• Written directions. Provide follow-up directions in writing. For example, write the page number for an assignment on the chalkboard and remind the child to look at the chalkboard if he or she forgets the assignment.
  • Lower noise level. Monitor the noise level in the classroom, and provide corrective feedback, as needed. If the noise level exceeds the level appropriate for the type of lesson, remind all students-or individual students-about the behavioral rules stated at the beginning of the lesson.
  • Divide work into smaller units. Break down assignments into smaller, less complex tasks. For example, allow students to complete five math problems before presenting them with the remaining five problems.
  • Highlight key points. Highlight key words in the instructions on worksheets to help the child with ADHD focus on the directions. Prepare the worksheet before the lesson begins, or underline key words as you and the child read the directions together. When reading, show children how to identify and highlight a key sentence, or have them write it on a separate piece of paper, before asking for a summary of the entire book. In math, show children how to underline the important facts and operations; in "Mary has two apples, and John has three," underline "two," "and," and "three."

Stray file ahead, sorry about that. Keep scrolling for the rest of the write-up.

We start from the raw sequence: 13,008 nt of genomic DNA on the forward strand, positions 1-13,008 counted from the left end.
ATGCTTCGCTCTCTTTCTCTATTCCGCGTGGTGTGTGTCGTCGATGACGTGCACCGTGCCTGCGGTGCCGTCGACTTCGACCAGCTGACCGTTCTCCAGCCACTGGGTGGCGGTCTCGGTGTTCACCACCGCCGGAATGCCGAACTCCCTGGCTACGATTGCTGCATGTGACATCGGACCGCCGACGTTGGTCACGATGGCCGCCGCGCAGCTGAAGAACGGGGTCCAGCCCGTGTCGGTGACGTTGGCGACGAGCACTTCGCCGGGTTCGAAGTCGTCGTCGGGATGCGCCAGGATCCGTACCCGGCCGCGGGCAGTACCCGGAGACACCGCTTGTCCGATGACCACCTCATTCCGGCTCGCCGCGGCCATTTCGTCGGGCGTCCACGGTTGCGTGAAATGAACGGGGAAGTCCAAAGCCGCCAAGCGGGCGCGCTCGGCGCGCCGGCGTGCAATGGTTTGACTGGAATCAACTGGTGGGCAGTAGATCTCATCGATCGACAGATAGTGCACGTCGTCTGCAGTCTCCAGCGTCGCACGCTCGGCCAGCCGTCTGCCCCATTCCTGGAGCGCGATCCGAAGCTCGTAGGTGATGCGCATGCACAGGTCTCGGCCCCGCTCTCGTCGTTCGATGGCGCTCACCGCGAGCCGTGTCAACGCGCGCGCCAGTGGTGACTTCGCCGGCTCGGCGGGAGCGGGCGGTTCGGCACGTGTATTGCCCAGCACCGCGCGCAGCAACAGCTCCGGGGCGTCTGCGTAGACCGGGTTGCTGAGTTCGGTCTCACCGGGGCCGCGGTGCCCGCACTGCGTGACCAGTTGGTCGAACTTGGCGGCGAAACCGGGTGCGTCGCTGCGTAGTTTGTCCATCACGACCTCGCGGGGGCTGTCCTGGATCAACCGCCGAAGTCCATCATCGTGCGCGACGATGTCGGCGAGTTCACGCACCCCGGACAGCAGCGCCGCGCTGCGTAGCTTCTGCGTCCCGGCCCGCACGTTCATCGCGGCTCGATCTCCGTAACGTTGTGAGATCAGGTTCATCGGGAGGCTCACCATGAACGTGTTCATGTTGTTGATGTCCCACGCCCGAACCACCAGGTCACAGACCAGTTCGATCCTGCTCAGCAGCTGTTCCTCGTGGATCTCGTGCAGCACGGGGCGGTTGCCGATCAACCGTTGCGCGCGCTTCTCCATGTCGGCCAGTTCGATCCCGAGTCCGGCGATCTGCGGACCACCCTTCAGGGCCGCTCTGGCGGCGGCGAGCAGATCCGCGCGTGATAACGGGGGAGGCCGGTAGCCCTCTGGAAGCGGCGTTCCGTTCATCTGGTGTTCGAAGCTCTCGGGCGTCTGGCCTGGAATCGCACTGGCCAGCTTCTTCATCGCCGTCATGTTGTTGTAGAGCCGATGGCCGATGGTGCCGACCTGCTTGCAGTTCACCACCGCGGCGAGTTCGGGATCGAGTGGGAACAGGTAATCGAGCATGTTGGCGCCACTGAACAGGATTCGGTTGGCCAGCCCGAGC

• Eliminate or reduce frequency of timed tests. Tests that are timed may not allow children with ADHD to demonstrate what they truly know due to their potential preoccupation with elapsed time. Allow students with ADHD more time to complete quizzes and tests in order to eliminate "test anxiety," and provide them with other opportunities, methods, or test formats to demonstrate their knowledge.
  • Use cooperative learning strategies. Have students work together in small groups to maximize their own and each other's learning. Use strategies such as Think-Pair-Share where teachers ask students to think about a topic, pair with a partner to discuss it, and share ideas with the group. (Slavin, 2002).
  • Use assistive technology. All students, and those with ADHD in particular, can benefit from the use of technology (such as computers and projector screens), which makes instruction more visual and allows students to participate actively.